Gord Downie championed Indigenous rights. But did he make a difference?

‘Activism is not about embracing a famous person who makes an album about a situation. It’s about facing hard truths that may make you feel uncomfortable’

Gord Downie is seen performing part of his solo project, 'Secret Path' at the National Arts Centre, in Ottawa. The album is a collection of songs which tell the story of Chanie Wenjack, who died fleeing a residential school 50 years ago. (Adrian Wyld/CP)

Gord Downie is seen performing part of his solo project, ‘Secret Path’ at the National Arts Centre, in Ottawa. The album is a collection of songs which tell the story of Chanie Wenjack, who died fleeing a residential school 50 years ago. (Adrian Wyld/CP)

I am a huge Tragically Hip fan. I have been ever since my friend Sheila put their self-titled EP cassette into the Pioneer stereo of my car back in 1989. Since then, I’ve seen them live more times than I can count. I shared the country’s grief when we found out about Gord Downie’s cancer diagnosis, and I was profoundly sad when he died a few of weeks ago.

This, however, is not an article about the Tragically Hip or about what Gord Downie the musician meant to Canada. This is an article about the way Canadians have responded to Gord’s final project, “Secret Path.”

READ: Gord Downie’s not-so-Secret Path to truth and reconciliation

To be completely honest, when I first heard that Gord was releasing an album about Chanie Wenjack, who died at age 12 while trying to escape residential school, I had mixed feelings. I was glad he was thinking about these things and wanted to make a difference, and I was thrilled that he was bringing the story to the public. I also thought it was probably very cathartic for the Wenjack family to have the story of their brother embraced by such a famous Canadian. But I wasn’t sure it was Gord’s story to tell. And I predicted, correctly, that Canadians would pay more attention to the story coming from Gord than they did when Indigenous author Lee Maracle wrote about it years earlier.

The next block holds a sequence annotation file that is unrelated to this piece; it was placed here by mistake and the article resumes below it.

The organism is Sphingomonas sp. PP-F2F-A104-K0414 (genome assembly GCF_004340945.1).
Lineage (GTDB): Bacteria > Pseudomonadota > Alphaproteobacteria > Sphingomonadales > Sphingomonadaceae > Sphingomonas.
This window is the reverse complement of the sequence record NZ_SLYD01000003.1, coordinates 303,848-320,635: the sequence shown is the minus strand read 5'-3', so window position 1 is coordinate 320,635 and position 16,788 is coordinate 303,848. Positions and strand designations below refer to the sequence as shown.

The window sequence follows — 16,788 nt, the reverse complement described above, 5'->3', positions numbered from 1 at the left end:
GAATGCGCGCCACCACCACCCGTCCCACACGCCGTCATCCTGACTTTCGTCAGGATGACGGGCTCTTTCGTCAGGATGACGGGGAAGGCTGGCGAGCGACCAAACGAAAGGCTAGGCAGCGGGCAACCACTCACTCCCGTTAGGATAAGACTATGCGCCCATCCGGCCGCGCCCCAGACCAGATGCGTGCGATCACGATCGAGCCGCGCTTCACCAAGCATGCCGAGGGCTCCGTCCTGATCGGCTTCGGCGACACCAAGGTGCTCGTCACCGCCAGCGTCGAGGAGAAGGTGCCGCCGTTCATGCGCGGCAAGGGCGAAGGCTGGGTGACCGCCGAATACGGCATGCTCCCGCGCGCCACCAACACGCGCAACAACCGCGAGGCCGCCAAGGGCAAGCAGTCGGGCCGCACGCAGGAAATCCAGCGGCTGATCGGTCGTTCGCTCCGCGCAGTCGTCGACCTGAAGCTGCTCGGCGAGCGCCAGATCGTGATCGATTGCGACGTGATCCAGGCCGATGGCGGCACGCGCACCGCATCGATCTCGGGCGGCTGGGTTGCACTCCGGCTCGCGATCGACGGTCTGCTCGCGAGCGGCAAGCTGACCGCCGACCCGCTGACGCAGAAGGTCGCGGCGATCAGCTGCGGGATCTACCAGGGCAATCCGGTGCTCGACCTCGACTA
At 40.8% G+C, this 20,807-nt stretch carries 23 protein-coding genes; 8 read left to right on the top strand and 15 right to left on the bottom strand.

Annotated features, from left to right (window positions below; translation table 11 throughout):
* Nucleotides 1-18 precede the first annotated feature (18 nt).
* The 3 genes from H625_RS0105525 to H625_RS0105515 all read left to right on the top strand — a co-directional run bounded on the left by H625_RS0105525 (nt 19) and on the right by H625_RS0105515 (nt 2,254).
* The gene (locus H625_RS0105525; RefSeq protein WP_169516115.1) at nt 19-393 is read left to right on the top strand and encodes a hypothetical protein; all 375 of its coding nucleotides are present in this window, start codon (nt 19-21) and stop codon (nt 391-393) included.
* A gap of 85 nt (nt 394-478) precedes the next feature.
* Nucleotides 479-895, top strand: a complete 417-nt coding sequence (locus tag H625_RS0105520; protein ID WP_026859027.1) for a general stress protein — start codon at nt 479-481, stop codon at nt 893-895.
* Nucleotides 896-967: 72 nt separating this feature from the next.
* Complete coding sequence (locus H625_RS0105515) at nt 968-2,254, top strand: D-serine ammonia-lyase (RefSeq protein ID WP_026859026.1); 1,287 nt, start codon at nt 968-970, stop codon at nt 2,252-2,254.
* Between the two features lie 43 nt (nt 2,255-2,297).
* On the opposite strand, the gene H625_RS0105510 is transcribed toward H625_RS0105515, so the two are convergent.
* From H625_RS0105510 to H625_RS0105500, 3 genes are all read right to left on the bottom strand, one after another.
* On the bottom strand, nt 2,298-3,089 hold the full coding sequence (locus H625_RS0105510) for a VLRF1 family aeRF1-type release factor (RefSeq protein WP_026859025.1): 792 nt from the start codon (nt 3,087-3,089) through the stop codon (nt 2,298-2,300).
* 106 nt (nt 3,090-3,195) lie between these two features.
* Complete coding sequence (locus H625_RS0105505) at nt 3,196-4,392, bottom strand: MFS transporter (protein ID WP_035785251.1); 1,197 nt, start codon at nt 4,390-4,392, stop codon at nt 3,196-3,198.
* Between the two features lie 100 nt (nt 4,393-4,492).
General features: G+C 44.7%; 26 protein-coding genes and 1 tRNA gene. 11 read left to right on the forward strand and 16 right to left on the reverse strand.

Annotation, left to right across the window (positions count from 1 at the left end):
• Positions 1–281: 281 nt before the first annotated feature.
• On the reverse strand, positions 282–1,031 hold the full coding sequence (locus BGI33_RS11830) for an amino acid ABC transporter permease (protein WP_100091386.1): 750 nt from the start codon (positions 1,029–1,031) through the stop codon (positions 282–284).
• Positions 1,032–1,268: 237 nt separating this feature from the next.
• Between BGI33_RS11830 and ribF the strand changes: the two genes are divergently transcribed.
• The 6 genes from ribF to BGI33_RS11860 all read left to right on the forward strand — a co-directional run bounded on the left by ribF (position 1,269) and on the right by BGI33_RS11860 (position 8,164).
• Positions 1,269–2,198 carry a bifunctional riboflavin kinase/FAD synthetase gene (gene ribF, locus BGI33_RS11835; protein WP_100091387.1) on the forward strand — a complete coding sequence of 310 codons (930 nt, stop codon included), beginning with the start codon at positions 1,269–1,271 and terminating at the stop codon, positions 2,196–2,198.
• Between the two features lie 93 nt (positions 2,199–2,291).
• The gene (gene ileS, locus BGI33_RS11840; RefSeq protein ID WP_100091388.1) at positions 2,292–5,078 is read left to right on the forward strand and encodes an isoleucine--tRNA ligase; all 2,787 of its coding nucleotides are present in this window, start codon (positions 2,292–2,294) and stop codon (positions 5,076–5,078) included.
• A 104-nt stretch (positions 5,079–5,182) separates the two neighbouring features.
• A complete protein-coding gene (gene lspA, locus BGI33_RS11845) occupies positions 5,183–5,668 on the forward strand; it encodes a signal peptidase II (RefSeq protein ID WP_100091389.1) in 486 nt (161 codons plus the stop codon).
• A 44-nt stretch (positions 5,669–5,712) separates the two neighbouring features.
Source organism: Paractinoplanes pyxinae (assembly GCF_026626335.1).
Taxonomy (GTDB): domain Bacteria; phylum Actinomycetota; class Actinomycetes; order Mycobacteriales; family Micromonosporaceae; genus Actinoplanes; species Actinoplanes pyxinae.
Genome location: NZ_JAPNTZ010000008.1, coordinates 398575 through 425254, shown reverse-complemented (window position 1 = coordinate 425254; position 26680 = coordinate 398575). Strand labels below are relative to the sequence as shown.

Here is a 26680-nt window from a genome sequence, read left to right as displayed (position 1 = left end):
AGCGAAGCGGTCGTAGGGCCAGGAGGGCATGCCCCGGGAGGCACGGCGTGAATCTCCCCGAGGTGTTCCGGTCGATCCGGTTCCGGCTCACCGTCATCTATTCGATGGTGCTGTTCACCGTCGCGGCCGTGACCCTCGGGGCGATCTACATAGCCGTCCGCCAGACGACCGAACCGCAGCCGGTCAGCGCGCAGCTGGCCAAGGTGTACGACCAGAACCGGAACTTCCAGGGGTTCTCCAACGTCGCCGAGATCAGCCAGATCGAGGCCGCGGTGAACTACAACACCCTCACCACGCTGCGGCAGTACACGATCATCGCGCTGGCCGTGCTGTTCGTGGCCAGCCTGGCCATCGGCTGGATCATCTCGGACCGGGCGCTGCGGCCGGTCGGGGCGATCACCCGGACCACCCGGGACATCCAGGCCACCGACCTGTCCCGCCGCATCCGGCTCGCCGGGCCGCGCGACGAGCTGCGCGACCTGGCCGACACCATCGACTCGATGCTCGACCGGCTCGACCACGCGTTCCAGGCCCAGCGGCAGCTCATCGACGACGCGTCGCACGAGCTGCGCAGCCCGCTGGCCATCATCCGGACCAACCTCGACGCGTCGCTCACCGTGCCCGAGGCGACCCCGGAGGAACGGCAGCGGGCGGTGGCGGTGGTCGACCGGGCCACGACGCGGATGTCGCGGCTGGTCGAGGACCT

This past June, when I heard that Gord was receiving the Order of Canada, it seemed like a no brainer to me. The Hip have been Canadian favourites for so long that it was only fitting that they should be acknowledged for their musical contribution, and given Gord’s cancer diagnosis, it made sense that the honour be bestowed sooner rather than later. But when I read that he was receiving the Order of Canada not just for music but for his leadership as an Indigenous activist, I was stunned. Surely this was a misprint. After all, I know so many Indigenous people who have given their whole lives to furthering our cause without ever being recognized. Not only that, but so often their lifelong anti-racist work has taken a toll on their health and careers.

Gord’s death left me melancholy. I thought back to the first time I saw the Hip live at the Misty Moon in Halifax back in 1990. It was a Wednesday night, there were only about 100 people at the show, which had a five-dollar cover charge. I spent the entire night right in front of Gord, who moved like a live wire. He was young. I was young. I felt, like so many Canadians, as if I grew up with him.

But I was also shocked at the number of articles that referred to him as a leader in Indigenous activism. After Gord died, our Prime Minister said, through tears, that Gord wanted to make Canada better. Well, no disrespect to Gord, but many Indigenous people also want Canada to be better, and have been pushing and working for this ever since contact.

MORE: Indigenous leaders pay tribute to Gord Downie